Lonnie Mack, the blues-rock pioneer who worked and played with such greats as James Brown and Freddie King and had his own top five US hit in 1963 with ‘Memphis,’ has died at the age of 74. Alligator Records announced that the musician passed away of natural causes in Nashville, some 65 miles east of his home in Smithville, Tennessee.
Mack was widely admired by later superstar guitarists such as Jimmy Page, Keith Richards and Eric Clapton, and was often regarded as the first guitar hero. He was born Lonnie McIntosh in Harrison, Indiana in 1941, and his precocious talent led him to form his own country band when he was just 13, later progressing to rockabilly.
He was the lead guitarist for country artist Troy Seals in the early 1960s and did session work for Brown, King and Hank Ballard. Mack’s ‘Memphis,’ on the Fraternity label, was an instrumental version of Chuck Berry‘s ‘Memphis, Tennesee.’ It eclipsed the original in chart terms by climbing to No. 5 on the Billboard Hot 100 in July, 1963. He followed it with the top 30 hit ‘Wham!’, which featured the tremelo bar on his Gibson Flying V and inspired its subsequent “whammy bar” nickname.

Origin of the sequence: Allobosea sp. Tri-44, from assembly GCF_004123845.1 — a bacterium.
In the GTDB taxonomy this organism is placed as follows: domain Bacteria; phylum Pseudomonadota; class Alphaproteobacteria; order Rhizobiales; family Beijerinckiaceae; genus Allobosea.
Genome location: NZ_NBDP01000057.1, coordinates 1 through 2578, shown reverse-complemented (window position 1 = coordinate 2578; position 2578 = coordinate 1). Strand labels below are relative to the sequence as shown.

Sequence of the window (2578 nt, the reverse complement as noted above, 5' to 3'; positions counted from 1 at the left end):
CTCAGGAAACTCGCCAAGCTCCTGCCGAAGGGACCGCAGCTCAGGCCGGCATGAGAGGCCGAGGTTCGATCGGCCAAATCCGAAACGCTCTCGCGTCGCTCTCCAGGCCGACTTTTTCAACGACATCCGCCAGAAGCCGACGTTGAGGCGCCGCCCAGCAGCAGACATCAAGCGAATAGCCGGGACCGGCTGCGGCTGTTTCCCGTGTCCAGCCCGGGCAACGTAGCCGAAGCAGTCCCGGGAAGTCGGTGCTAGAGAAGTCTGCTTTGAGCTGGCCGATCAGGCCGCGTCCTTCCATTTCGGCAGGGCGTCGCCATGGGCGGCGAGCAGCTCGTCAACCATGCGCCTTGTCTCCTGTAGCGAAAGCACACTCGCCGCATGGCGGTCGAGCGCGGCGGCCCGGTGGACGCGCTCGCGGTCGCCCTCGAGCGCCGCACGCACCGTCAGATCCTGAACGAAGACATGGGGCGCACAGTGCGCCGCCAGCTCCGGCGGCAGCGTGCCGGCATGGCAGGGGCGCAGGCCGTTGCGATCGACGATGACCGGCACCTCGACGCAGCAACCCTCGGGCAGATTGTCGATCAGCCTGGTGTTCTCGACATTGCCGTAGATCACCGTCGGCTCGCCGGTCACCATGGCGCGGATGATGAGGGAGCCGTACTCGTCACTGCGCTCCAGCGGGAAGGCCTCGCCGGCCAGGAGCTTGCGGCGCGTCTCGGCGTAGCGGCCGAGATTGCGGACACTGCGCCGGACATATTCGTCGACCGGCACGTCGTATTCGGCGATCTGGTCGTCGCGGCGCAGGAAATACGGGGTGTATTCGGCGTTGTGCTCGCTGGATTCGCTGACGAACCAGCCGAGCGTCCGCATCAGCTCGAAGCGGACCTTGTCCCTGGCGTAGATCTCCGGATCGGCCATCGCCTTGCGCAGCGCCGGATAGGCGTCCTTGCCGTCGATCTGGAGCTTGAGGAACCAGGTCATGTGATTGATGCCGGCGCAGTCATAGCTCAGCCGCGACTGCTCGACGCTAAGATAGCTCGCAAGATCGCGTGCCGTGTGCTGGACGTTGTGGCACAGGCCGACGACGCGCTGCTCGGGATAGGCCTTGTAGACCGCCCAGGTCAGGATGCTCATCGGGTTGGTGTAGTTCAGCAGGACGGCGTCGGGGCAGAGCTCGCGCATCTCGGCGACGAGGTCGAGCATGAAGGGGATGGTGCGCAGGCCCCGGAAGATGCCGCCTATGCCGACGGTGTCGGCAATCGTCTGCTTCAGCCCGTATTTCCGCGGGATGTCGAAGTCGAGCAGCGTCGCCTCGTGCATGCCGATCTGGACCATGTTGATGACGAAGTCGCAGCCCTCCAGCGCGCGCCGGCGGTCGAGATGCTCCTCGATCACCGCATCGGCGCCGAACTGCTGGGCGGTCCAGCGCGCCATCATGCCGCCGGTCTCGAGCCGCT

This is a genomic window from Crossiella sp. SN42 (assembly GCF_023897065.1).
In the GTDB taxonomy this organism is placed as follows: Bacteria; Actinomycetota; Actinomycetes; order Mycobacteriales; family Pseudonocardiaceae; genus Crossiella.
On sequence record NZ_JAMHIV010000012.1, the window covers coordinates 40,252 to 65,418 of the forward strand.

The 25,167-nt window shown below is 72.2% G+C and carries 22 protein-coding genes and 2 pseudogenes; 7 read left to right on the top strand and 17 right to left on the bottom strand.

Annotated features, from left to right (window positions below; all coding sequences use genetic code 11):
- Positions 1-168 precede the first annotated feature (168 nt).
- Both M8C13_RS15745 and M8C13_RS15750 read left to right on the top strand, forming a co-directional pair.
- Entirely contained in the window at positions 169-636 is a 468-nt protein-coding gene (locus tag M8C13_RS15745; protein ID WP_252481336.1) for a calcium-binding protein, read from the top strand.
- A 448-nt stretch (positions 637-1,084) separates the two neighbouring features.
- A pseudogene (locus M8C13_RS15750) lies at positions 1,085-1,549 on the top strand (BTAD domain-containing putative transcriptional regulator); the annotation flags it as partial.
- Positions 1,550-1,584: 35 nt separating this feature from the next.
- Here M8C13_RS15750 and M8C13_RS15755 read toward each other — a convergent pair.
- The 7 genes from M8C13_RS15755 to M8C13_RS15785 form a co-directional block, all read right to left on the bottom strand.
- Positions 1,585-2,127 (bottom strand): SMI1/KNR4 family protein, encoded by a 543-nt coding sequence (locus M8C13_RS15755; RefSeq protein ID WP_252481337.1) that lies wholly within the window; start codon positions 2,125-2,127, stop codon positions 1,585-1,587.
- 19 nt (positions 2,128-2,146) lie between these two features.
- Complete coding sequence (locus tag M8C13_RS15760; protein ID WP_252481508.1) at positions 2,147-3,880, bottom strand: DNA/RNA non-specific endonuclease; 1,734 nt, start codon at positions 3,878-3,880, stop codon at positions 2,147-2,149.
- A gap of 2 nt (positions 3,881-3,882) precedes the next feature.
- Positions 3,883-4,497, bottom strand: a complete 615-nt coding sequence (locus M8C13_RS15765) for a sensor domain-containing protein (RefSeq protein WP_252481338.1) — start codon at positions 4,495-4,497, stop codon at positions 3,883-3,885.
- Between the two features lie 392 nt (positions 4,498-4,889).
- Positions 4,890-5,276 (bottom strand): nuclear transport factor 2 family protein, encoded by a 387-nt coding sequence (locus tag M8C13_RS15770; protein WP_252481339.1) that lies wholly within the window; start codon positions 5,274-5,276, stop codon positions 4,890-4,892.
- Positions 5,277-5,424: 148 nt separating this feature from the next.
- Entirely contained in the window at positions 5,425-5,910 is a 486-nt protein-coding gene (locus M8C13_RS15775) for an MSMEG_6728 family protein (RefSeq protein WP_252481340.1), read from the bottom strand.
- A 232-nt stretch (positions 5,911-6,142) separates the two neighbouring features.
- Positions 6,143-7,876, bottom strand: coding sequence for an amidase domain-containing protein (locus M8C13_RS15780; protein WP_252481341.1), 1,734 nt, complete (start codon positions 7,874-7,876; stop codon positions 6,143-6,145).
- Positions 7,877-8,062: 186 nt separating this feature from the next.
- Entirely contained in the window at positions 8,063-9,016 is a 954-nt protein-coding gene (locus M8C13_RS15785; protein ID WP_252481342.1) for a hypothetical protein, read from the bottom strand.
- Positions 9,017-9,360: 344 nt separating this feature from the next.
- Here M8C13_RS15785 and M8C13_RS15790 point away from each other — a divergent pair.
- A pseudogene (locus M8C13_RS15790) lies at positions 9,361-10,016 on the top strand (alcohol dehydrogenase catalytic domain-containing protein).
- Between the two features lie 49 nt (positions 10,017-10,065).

He went on to have two further singles chart entries, with a cover of Jimmy Reed’s blues number ‘Baby, What’s Wrong,’ also in 1963, and ‘Honky Tonk ’65.’ He hit the album chart in America with the album The Wham Of That Memphis Man! In 1963.
In 1968, a feature on Lonnie in Rolling Stone helped a career revival in which he played at the major rock venues of the day and guested on the Doors’ Morrison Hotel album, on which Jim Morrison can be heard saying “Do it, Lonnie! Do it!”
Mack was retired from music from the early 1970s until 1985, when Stevie Ray Vaughan, one of the new guitar heroes he had influenced, encouraged his reemergence and co-produced his album Strike Like Lightning. It reached No. 130 during a substantial 21-week run on the US chart.
That year, Mack’s tour saw him attract guest appearances on stage by Richards, Ronnie Wood, Ry Cooder and Vaughan himself, and dates on the tour were attended by Mick Jagger, Bob Dylan and other celebrities. He also played live with such admirers as Clapton and Dickey Betts.
In more recent years, Mack brought his touring days to an end and moved to Tennessee. In 2001, he was inducted into the International Guitar Hall of Fame and, four years later, the Rockabilly Hall of Fame.